On September 29, the flames of a Long March-2FT1 rocket lit the night sky over the Gobi Desert as China launched its Tiangong-1 space lab, a first step toward the construction and deployment of an orbiting manned space station by 2020. That happens to be the year when the International Space Station will be retired and sent on a fiery trajectory into the Pacific Ocean. If everything proceeds according to schedule, China will then be operating the world’s only space station.
China’s decision to build its own space station is partly a consequence of America’s refusal to allow China to participate in the International Space Station—initially because U.S. officials felt China had little to contribute, and later because of concerns that China was interested in military applications in space. The launch of Tiangong-1 marks a major milestone in China’s ambitious manned space program, begun in 1992. China put its first human in space in 2003 and conducted its first space walk five years later. In 2010 the country launched an unmanned mission to orbit and map the moon, a possible precursor to a manned lunar mission.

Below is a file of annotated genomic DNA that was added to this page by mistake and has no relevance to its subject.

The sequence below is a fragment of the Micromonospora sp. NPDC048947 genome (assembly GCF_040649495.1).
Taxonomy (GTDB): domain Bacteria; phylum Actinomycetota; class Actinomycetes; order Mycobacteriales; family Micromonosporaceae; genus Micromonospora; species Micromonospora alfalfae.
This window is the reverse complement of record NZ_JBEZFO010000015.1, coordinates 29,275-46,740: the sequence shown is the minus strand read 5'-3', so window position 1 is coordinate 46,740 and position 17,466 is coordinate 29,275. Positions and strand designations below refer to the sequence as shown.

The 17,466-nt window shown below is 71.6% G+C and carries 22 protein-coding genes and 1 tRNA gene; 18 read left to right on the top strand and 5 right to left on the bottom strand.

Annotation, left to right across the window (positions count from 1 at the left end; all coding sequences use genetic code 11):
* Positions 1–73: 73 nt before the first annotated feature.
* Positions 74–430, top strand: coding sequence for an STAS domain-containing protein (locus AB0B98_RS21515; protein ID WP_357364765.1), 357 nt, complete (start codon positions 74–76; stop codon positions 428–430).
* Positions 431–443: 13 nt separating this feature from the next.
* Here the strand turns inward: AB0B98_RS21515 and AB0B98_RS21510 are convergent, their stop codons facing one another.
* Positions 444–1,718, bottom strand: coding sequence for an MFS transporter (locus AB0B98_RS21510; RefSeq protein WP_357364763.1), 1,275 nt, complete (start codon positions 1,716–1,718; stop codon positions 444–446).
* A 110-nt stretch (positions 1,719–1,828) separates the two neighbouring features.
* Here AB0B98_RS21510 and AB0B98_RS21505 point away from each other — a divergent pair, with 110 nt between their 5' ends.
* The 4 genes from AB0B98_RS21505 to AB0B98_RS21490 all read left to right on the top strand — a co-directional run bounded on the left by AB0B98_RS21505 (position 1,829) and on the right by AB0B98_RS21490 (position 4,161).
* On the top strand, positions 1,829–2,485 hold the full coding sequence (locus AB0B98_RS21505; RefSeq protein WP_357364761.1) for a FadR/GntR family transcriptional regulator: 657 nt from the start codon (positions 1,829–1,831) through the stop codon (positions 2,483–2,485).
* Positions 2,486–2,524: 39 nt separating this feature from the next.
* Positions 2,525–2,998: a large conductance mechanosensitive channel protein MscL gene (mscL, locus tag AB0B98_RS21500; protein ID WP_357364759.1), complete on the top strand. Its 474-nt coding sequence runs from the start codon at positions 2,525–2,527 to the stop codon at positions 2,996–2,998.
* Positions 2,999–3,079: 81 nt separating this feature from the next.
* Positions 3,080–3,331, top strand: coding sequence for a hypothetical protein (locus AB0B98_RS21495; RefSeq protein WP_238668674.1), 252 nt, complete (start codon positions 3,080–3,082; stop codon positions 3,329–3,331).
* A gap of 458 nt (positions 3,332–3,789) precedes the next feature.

China plans to use Tiangong-1 (“heavenly palace”) to conduct science experiments and to practice space docking, an essential skill for assembling space station components in orbit; a successful first docking took place in November. It will also serve as a celestial billboard, says Joan Johnson-Freese, a professor at the U.S. Naval War College and an expert on the Chinese space program. “It’s a big economic advertisement,” she says. “If they can do space technology, they can make high-technology consumer goods.”